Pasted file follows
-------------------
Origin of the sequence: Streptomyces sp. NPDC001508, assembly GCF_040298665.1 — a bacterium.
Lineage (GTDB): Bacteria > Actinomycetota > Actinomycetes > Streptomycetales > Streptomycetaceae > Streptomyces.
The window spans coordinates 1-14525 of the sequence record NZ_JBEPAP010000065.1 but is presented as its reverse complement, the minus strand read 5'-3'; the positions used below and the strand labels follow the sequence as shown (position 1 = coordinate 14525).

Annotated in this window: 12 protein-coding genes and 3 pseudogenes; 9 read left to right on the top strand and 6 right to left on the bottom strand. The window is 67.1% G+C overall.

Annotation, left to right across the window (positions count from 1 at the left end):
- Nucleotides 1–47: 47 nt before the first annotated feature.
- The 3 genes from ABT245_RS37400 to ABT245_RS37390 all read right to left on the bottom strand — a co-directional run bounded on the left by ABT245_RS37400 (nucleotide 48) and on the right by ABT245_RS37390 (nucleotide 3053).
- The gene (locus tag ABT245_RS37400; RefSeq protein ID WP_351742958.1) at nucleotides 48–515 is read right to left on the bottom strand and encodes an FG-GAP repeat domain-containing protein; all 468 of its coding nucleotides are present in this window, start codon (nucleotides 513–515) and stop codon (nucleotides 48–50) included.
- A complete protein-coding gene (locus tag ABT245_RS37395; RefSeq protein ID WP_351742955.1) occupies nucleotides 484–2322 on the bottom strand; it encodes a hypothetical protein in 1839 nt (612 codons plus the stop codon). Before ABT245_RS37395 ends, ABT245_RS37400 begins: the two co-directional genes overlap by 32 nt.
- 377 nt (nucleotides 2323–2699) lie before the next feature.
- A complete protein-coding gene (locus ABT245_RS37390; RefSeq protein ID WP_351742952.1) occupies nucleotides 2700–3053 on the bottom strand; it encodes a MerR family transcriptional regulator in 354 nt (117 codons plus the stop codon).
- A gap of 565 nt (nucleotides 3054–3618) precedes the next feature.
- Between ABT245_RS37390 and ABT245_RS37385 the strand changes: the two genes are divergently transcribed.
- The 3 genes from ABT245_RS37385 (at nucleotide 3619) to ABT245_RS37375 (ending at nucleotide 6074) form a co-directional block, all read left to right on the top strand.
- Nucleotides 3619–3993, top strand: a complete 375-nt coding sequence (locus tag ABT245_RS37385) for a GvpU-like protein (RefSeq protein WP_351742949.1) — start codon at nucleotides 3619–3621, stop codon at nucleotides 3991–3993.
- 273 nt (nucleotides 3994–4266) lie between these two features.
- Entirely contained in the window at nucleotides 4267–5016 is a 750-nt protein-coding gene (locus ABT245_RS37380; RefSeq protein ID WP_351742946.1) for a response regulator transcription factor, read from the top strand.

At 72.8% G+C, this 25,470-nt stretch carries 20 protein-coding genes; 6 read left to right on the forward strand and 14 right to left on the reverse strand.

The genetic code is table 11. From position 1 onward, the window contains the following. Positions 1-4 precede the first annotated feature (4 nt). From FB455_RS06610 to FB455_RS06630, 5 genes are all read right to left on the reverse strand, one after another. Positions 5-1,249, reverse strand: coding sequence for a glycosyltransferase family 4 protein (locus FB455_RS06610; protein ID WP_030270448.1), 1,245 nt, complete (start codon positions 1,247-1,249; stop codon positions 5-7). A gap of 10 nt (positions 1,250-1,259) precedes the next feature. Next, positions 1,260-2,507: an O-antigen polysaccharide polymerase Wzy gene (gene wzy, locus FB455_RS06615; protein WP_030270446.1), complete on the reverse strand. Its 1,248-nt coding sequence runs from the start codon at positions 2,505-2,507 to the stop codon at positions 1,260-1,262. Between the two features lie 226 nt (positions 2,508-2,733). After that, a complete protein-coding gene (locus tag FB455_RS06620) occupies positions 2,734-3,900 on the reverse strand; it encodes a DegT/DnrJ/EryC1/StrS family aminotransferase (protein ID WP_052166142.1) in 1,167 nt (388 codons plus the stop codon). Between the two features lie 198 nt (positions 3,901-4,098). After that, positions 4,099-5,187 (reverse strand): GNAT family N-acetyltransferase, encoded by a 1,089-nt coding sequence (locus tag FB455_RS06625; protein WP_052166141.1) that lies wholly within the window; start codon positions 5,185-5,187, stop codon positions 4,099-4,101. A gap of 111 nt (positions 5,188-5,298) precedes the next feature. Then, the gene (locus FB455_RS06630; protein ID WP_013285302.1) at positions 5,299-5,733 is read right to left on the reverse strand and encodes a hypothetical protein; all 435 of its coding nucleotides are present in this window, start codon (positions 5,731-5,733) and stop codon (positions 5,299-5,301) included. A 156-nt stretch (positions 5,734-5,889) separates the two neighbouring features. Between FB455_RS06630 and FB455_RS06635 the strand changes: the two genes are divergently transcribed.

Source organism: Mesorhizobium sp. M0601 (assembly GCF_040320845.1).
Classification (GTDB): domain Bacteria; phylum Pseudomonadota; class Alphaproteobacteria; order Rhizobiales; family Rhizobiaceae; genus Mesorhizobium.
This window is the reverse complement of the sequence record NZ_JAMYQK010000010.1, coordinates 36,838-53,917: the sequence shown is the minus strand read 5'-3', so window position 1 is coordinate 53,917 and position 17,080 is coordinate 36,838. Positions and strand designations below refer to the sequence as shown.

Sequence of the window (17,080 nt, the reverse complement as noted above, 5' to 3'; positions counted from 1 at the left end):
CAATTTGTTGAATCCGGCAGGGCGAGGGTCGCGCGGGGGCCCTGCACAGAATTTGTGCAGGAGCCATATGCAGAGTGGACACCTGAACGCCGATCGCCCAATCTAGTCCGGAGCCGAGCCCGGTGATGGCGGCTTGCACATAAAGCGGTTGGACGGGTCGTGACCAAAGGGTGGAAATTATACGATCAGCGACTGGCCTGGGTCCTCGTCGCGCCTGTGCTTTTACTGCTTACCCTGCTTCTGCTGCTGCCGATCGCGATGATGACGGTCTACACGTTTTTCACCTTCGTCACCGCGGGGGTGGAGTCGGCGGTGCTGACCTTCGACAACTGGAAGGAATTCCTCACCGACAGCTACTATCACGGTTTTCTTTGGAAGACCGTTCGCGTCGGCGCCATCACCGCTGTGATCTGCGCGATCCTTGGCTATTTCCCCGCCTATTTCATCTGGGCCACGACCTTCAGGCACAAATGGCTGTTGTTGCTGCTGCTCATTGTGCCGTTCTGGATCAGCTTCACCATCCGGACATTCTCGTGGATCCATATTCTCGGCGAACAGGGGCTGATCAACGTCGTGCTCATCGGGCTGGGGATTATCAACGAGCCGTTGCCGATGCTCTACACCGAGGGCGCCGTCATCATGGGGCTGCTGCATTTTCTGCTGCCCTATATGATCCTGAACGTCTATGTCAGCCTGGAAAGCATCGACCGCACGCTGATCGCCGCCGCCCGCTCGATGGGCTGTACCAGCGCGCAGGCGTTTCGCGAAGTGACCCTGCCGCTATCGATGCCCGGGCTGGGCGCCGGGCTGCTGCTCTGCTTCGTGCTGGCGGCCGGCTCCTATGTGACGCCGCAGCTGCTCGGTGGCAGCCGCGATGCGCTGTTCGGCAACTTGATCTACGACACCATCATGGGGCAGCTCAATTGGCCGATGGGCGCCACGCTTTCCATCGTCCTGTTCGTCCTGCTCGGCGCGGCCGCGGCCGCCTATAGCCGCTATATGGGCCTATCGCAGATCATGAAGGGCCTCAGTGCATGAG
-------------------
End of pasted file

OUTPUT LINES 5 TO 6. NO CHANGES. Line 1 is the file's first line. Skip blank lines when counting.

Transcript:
Annotation, left to right across the window (positions count from 1 at the left end):
- Nucleotides 1–47: 47 nt before the first annotated feature.